Some of you may know that I have been working on rewriting the draft of a story I entitle Condemned Patriot Book One: Awakened. I have since learned that I have absolutely no love for one of the two (or maybe three) protagonists of the book. I have further learned that it is impossible to write a satisfactory book when you do not care for one of the protagonists in question. Writing of this book has since been tabled.
I have abstained from writing Awakened for most of the holidays, and over the course of the past month or so, have been slowly learning to love my poor neglected protagonist. I expect in the next few months, I will be attached to her and be able to build up her story and continue writing. In the meantime, you can be satisfied with my Pinterest boards for the story and a snippet:
“I’m no fool, Mr. Larak,” the arrogant young officer said. “Give us all the papers in your desk and reveal to us where you illegal terroristic textbooks are, and perhaps I won’t take further action.”
The last of Peter’s hope died. They knew it all, then. There was no saving this situation. If only the students stayed frozen at their desks and they didn’t discover the gun in Mr. Larak’s desk, they might escape with their lives.
Mutt growled, his hackles rising. He stared at the policemen near the door.
“Shut up, Mutt,” Peter hissed. He placed his foot on Mutt’s harness leash. His heart pounded so hard it almost burst in his chest.
“I can’t do that for you.” Mr. Larak’s voice shook.
Peter uncurled his fingers of their death grip of his pencil so he could pet Mutt and calm him down. He placed the pencil down and snaked his hand out.
The arrogant young officer strode down one of the aisles and stopped beside Peter’s desk. He strode in front of it and pulled his pistol out.
Peter stilled. He stared up at the man, barely breathing. The man’s face was hard, his eyes unreadable.
The arrogant young officer placed the barrel of the pistol against Peter’s forehead. Peter’s muscles froze. Slowly, he forced his shaking hands into plain sight to lie flat on his desk. He stared at the top of his test paper.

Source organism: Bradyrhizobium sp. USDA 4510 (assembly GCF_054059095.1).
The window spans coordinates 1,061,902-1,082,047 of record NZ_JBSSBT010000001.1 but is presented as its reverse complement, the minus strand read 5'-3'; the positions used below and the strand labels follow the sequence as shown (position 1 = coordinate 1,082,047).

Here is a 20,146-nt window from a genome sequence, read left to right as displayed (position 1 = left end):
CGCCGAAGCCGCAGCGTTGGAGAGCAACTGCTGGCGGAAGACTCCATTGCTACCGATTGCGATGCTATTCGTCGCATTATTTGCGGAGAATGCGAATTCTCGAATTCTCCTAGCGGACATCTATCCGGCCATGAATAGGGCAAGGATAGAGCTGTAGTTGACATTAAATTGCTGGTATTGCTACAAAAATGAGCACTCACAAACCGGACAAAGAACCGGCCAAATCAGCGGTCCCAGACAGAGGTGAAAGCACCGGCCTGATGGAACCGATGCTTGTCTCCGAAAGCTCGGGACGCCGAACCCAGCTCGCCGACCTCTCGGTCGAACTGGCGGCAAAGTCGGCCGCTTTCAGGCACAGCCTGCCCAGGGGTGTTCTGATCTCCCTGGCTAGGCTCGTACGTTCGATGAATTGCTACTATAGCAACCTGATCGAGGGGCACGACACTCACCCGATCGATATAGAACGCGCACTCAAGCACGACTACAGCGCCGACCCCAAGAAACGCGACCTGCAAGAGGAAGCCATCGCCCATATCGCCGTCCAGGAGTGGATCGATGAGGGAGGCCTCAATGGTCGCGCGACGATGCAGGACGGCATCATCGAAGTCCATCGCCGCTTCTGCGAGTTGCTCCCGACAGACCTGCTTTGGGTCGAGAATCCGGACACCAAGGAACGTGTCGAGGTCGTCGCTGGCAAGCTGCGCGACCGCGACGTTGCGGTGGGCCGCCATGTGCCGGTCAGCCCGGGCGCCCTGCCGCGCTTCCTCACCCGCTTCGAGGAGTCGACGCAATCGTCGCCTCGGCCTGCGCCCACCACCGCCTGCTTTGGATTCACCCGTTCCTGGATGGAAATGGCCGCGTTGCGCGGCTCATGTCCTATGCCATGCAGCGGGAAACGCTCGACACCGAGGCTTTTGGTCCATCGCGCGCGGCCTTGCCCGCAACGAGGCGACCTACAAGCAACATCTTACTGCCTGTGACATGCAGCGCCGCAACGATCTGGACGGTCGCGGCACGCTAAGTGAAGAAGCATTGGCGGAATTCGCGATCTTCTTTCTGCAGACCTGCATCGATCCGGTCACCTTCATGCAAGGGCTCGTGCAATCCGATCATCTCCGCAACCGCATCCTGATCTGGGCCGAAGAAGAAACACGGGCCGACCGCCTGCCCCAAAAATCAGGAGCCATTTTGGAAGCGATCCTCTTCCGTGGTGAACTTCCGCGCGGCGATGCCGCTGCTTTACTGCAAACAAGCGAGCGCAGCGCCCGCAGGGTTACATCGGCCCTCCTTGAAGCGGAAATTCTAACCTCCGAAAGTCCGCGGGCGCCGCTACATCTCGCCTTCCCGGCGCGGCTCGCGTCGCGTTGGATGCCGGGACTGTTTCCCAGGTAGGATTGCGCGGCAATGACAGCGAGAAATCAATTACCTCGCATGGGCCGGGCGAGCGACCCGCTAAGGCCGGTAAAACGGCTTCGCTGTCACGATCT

“Let me repeat my command.” The arrogant young officer’s voice filled with steel. “Give me all the papers in your desk and reveal to us where your illegal terroristic textbooks are, or I shoot the boy with the service dog.”
I've started working on a different story while Awakened is on hold. It's temporary title is Sacred Truths. It has to do with slavery and politics and mines and manors and is set in an equatorial fantasy country filled with jungles and stuff. Here, enjoy the tiny Pinterest board. The story is partially inspired by the movie Amazing Grace, which is personally one of my favorites. The characters are ones I really love, and I'm really enjoying working intimately with politics. I currently have the British pages on how a bill becomes a law in their country bookmarked as research for this story. I don't exactly have a plan, but I think writing this book is going to be a fun ride.
I hope to have the draft of Awakened I've been working on finished by the end of the year. Other than that, I have no writing plans.
So long, farewell, and have a snippet as you go!
(from Sacred Truths)
The open windows did nothing to relieve the heat of the sun oppressing the stuffy senate chamber. Edmund loosened his neckerchief and rested his chin back on his hands. Weariness overtook him and his eyes slid closed.
“We cannot allow this bill to destroy the livelihoods of our mines.”
Edmund jumped and focused on Lord Duilo Brook, still railing against some boring mining bill in the well. Wasn’t debate over this bill supposed to have been tabled fifteen minutes ago?
Edmund glanced around the half-circle of legislative desks. Most of the legislators had their heads pillowed on their desks or tilted back in their chairs, sound asleep. The slaves and legislative aides were also nodding or fast asleep.
Edmund glanced over at Ronny beside him. He was chewing on a thumbnail and staring wide-eyed at Lord Brook. Edmund elbowed him.
Ronny started and glanced over at Edmund. “What? What is it?”
Edmund leaned over. “Should I stand up and say something?”